Friday Writing Experiment No. 27: My Own Private Heidi


In a blog post on the idea of Right Speech yesterday, I mentioned a recent article by Frank Cottrell Boyce, who wondered why the many ‘searing indictments of Thatcher’s Britain’ failed really to undermine her; Margaret Thatcher was, after all, brought down by her own people.

So what should an artist do, he asked? I’ll repeat an anecdote I quoted from Boyce:

A few years ago I was interviewing a young woman who had been a victim of ethnic cleansing. Abducted as a child, she’d been raised inside a cold, regulated, racially defined institution. But she’d grown up to be an articulate, engaging advocate for refugees. At the end of our meeting, I asked her how she had known – growing up in such an unloving environment – that life could be more. “I read a book,” she said. What book? A searing indictment of Thatcher’s Britain? “Heidi.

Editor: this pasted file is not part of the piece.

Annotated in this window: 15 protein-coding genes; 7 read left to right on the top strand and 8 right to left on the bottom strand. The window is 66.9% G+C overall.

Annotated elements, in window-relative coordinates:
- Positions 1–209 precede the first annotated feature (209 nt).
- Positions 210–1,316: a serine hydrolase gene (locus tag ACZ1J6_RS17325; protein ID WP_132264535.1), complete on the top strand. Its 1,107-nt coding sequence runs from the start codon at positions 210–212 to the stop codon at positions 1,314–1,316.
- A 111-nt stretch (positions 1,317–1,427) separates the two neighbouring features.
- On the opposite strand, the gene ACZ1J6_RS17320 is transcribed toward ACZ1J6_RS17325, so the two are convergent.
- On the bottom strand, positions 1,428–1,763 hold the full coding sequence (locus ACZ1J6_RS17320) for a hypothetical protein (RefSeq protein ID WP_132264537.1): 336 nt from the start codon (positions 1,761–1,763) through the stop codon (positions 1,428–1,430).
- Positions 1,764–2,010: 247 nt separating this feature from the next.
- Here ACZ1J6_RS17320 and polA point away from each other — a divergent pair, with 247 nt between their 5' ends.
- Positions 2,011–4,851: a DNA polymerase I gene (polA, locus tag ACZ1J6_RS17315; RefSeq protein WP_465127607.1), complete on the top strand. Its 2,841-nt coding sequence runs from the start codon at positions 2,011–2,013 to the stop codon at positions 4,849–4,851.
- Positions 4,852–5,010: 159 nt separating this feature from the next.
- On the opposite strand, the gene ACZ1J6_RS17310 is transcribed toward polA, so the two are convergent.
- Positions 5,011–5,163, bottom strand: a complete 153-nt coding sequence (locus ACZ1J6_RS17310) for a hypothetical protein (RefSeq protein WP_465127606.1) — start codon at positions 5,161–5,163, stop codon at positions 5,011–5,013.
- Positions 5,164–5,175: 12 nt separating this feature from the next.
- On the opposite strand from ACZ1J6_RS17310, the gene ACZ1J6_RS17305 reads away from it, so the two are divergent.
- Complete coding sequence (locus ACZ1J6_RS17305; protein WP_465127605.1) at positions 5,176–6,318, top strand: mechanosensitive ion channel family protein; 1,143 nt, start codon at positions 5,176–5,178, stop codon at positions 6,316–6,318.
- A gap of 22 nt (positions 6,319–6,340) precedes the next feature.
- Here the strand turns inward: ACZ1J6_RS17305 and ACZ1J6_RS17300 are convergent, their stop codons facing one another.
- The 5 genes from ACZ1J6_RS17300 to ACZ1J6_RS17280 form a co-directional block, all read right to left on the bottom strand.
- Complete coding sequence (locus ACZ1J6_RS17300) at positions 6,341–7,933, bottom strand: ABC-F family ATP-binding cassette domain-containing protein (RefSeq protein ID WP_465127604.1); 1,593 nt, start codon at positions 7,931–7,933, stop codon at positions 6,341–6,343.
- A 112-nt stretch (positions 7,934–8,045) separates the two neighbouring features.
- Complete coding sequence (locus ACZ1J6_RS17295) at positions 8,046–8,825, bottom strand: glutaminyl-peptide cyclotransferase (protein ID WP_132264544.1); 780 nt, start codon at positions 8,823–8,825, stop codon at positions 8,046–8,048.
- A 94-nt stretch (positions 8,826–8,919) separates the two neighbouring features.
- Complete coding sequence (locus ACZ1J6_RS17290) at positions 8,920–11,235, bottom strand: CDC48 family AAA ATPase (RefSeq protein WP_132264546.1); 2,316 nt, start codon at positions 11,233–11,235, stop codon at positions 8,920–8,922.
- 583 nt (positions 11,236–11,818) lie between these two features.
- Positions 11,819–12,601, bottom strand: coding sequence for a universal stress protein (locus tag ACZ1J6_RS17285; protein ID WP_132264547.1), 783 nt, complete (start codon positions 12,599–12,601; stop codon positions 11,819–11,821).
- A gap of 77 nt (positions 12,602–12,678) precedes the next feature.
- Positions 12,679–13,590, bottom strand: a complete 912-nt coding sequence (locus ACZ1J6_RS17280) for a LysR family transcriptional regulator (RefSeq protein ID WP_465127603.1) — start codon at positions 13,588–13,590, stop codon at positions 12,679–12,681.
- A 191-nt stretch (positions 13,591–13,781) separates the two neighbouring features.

There is nothing more subversive than a definition of happiness, a vision of how things could be better.

What’s your Heidi? This week, write something that brings to life your own vision of how things could be better. Inhabit a concrete setting with people performing specific actions that embody some idea of how the world can be a better place.

Want a spur or inspiration? In a week when violence and destruction have been in the news, and when lawmakers have had little success in passing measures to try to contain some of that violence, I’m thinking of Simon Armitage’s super millennium poem Killing Time, and the sequence devoted to his take on what happened at Columbine High School in April 1999.

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